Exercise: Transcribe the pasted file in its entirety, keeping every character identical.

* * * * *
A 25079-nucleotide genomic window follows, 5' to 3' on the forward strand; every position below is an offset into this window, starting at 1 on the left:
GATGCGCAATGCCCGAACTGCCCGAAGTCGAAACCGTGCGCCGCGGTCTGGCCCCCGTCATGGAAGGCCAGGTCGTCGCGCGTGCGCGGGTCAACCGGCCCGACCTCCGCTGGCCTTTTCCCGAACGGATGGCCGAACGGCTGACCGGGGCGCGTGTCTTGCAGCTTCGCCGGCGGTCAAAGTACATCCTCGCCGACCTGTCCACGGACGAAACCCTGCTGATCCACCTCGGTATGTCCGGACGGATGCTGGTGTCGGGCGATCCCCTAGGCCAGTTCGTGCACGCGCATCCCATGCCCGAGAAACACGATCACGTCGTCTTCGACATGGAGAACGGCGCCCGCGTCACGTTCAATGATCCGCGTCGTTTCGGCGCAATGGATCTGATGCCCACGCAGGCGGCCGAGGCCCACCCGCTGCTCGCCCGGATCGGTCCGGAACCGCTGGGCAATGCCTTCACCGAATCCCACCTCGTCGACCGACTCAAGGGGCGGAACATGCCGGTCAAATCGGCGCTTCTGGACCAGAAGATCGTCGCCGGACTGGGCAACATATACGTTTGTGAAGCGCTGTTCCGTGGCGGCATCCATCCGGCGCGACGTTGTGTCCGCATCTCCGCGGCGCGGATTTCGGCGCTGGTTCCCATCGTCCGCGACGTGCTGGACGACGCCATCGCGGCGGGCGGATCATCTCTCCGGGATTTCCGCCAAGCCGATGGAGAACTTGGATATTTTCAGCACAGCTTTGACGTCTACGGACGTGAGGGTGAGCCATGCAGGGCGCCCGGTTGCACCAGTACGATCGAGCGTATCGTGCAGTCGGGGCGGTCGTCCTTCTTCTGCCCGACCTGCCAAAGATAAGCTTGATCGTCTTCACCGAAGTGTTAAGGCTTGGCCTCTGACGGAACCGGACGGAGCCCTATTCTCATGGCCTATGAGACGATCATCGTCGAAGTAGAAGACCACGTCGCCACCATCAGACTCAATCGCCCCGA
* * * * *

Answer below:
A 25079-nucleotide genomic window follows, 5' to 3' on the forward strand; every position below is an offset into this window, starting at 1 on the left:
GATGCGCAATGCCCGAACTGCCCGAAGTCGAAACCGTGCGCCGCGGTCTGGCCCCCGTCATGGAAGGCCAGGTCGTCGCGCGTGCGCGGGTCAACCGGCCCGACCTCCGCTGGCCTTTTCCCGAACGGATGGCCGAACGGCTGACCGGGGCGCGTGTCTTGCAGCTTCGCCGGCGGTCAAAGTACATCCTCGCCGACCTGTCCACGGACGAAACCCTGCTGATCCACCTCGGTATGTCCGGACGGATGCTGGTGTCGGGCGATCCCCTAGGCCAGTTCGTGCACGCGCATCCCATGCCCGAGAAACACGATCACGTCGTCTTCGACATGGAGAACGGCGCCCGCGTCACGTTCAATGATCCGCGTCGTTTCGGCGCAATGGATCTGATGCCCACGCAGGCGGCCGAGGCCCACCCGCTGCTCGCCCGGATCGGTCCGGAACCGCTGGGCAATGCCTTCACCGAATCCCACCTCGTCGACCGACTCAAGGGGCGGAACATGCCGGTCAAATCGGCGCTTCTGGACCAGAAGATCGTCGCCGGACTGGGCAACATATACGTTTGTGAAGCGCTGTTCCGTGGCGGCATCCATCCGGCGCGACGTTGTGTCCGCATCTCCGCGGCGCGGATTTCGGCGCTGGTTCCCATCGTCCGCGACGTGCTGGACGACGCCATCGCGGCGGGCGGATCATCTCTCCGGGATTTCCGCCAAGCCGATGGAGAACTTGGATATTTTCAGCACAGCTTTGACGTCTACGGACGTGAGGGTGAGCCATGCAGGGCGCCCGGTTGCACCAGTACGATCGAGCGTATCGTGCAGTCGGGGCGGTCGTCCTTCTTCTGCCCGACCTGCCAAAGATAAGCTTGATCGTCTTCACCGAAGTGTTAAGGCTTGGCCTCTGACGGAACCGGACGGAGCCCTATTCTCATGGCCTATGAGACGATCATCGTCGAAGTAGAAGACCACGTCGCCACCATCAGACTCAATCGCCCCGA